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Most businesses believe US-China trade war won't be resolved soon

SINGAPORE — Most business leaders believe the ongoing trade war between the United States and China will either intensify or remain as it is today, and almost half say the tensions have had a negative impact on their business in the last six months, a survey has found.

Most business leaders believe the ongoing trade war between the United States and China will either intensify or remain as it is today.

Most business leaders believe the ongoing trade war between the United States and China will either intensify or remain as it is today.

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SINGAPORE — Most business leaders believe the ongoing trade war between the United States and China will either intensify or remain as it is today, and almost half say the tensions have had a negative impact on their business in the last six months, a survey has found.

The survey, conducted by the American Chamber of Commerce in Singapore (AmCham Singapore), polled 144 businesses about their sentiments on the trade war.

NO REPRIEVE SOON

The survey found that business leaders were not optimistic that the trade tensions will end anytime soon:

  • 40 per cent said the trade war will deteriorate further

  • 30 per cent said it will stay the same indefinitely

  • 30 per cent said it would be resolved soon

At a panel discussion on Wednesday (June 26) to talk about the survey results, experts said the pessimism likely stems from the fact that the trade war has recently intensified to become a war about technology and national security.

China’s Huawei was placed on a US export blacklist last month, amid concerns in Washington that the telecommunications giant could use its devices to spy on Americans for China.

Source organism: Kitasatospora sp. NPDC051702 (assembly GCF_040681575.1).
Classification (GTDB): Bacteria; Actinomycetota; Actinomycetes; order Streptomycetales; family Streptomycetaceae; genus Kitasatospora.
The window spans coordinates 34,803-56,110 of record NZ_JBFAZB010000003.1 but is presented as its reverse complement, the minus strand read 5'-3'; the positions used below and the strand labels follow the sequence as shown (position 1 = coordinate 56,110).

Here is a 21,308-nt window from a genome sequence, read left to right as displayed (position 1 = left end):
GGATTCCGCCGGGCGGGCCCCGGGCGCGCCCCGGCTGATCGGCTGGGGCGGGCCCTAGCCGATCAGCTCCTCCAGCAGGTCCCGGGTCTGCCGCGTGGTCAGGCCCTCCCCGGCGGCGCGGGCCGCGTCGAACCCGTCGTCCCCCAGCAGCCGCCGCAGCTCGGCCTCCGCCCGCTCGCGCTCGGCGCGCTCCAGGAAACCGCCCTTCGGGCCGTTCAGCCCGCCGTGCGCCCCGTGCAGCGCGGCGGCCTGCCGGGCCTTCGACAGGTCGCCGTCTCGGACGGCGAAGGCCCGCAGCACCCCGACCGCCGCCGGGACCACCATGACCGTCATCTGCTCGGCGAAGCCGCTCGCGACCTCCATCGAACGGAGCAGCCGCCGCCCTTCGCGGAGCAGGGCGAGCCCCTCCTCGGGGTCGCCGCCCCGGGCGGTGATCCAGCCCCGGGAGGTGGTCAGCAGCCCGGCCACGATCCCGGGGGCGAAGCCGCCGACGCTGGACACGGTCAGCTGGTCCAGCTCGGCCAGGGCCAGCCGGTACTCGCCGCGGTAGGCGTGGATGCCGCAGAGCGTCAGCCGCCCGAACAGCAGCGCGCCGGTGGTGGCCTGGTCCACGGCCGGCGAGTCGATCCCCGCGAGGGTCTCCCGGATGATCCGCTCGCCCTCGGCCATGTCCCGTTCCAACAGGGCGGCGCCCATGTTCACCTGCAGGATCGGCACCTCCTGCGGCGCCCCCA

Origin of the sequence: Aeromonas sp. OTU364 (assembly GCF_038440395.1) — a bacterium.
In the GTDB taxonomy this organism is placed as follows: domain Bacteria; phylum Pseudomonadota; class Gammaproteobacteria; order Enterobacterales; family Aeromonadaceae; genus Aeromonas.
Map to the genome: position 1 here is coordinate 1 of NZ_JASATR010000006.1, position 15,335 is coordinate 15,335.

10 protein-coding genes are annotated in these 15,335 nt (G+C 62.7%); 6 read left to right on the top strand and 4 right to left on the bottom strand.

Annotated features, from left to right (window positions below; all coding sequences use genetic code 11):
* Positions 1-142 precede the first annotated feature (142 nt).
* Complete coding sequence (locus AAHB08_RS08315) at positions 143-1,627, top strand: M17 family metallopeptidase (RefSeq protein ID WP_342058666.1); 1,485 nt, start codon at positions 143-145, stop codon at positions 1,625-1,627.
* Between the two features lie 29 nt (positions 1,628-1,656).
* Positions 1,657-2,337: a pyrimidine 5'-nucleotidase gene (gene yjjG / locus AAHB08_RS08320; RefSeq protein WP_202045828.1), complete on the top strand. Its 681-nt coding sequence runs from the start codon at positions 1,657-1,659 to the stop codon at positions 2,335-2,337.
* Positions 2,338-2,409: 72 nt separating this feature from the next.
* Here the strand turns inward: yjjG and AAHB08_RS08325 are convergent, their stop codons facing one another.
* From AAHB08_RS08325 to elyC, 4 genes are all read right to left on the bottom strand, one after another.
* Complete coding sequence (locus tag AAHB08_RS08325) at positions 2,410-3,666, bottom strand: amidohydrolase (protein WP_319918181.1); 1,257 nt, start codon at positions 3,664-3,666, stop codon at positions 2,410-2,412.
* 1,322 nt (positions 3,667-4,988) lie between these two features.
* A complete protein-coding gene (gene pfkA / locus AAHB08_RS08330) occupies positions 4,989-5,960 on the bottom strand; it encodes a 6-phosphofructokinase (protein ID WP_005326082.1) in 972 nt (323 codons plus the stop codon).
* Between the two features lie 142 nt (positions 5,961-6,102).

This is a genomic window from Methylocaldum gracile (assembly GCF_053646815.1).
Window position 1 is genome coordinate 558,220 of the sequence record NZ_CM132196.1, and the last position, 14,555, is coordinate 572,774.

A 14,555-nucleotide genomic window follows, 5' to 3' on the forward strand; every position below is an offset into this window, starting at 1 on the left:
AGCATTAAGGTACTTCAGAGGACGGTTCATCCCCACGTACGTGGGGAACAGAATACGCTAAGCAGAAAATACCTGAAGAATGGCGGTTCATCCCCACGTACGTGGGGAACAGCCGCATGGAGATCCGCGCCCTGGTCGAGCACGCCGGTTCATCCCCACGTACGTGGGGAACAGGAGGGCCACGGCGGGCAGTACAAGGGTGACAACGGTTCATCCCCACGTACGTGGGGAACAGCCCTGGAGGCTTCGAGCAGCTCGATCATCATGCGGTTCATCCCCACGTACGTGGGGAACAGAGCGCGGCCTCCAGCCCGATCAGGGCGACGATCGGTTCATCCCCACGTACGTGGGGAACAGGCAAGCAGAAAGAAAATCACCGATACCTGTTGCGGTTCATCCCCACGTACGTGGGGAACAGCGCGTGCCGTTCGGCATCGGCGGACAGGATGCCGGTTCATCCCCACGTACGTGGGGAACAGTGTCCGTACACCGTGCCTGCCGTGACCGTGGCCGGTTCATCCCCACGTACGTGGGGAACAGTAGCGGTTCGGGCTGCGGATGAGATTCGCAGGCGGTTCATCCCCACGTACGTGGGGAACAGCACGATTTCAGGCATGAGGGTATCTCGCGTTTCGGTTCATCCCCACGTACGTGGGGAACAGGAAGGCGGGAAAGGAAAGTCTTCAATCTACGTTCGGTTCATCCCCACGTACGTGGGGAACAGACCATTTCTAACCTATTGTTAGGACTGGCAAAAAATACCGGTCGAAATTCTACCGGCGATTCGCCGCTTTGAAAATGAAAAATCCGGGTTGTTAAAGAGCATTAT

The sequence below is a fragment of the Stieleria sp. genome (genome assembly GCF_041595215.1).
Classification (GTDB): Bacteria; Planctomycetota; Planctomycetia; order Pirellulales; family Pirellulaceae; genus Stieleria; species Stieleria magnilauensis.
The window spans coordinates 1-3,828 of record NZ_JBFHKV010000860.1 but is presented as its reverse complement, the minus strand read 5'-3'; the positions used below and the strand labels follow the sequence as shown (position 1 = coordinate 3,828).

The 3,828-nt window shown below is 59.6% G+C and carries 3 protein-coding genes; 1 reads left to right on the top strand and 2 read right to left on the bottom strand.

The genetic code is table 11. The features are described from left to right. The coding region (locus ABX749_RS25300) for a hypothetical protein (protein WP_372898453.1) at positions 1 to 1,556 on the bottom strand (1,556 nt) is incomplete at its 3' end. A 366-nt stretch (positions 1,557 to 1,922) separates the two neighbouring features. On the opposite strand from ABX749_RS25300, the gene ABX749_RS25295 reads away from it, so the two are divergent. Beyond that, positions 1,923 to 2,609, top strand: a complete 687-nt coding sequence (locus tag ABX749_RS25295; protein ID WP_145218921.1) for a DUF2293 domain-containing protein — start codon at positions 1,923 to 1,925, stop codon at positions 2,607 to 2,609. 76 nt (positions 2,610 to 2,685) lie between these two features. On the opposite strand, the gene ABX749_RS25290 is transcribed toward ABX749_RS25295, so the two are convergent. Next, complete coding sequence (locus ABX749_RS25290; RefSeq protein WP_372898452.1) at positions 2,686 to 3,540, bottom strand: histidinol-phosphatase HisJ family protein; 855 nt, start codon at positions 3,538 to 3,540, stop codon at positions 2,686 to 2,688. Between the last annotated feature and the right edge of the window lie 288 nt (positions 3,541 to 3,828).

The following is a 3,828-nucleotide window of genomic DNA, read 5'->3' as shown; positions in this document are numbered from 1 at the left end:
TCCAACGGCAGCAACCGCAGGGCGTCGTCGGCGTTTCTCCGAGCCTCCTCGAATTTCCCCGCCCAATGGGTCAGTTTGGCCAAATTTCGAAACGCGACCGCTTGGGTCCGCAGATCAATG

AmCham chairman Mr Dwight Hutchins said the trade war “has metastasized into a tech war with a lot more (at stake) today”.

The founder and executive director of the Asian Trade Centre, Dr Deborah Elms, agreed.

“This (trade war) is not new. But the extent to which the US-China trade war and tech war has become part of a national security argument is striking. And this makes it even harder to resolve.”

HOW BUSINESS SENTIMENT IS AFFECTED

Not surprisingly, the trade war has most respondents concerned:

  • 81 per cent said that they were concerned about the trade war

  • 11 per cent said they were not concerned about the trade war

  • The remaining 8 per cent were unsure

Nonetheless, most were still positive about the overall business outlook over the next six months:

  • 48 per cent said they had a positive outlook

  • 39 per cent said they were neutral or unsure

  • 13 per cent said their outlook was negative

The expert vice president of Bain & Company in Singapore Mr Gerry Mattios said that it is because companies have “matured” from a year ago.

He said: “They are taking a far more long term view of how this is going to play out — whether this is going to go on for a few months or maybe a few years. Going back to 2018, I remember that many companies were actually reacting in a very abrupt way on the news of the tariffs.”

Mr Frank T. Troise, the chief executive officer of SoHo Capital, a private investment company with a Singapore office, added that those who were optimistic are likely in a position to reallocate their supply chains in the region.

POTENTIAL FOR SOUTH-EAST ASIA

One winner out of the trade war — South-east Asia.

When asked whether the trade war made South-east Asia a more attractive to do business:

  • 12 per cent said it was dramatically more attractive

  • 36 per cent said it was marginally more attractive

  • 40 per cent said it was just as attractive as before

  • 7 per cent said it was less attractive

Mr Troise said the trade war is an “enormous opportunity” for the region.

Using Vietnam as an example, he told TODAY: “They’re exhibiting the same economic growth curve that Singapore did, where it is moving from basic, simple manufacturing to become more complex.”

This means that Vietnam is increasingly becoming a viable alternative to China for higher-value manufacturing activities, and more companies can shift their operations there if they want to move out of China amid the trade war, he said.

Still, he added that there are political sensitivities that South-east Asian countries have to be aware of even as they attract more investments.

“If you are Vietnam, how vocal do you want to be? Do you want to talk about how successful you are by taking business away from China? We’re not hearing it overtly but the reality is, that’s what’s occurring.”

Related topics

US-China trade war business economy

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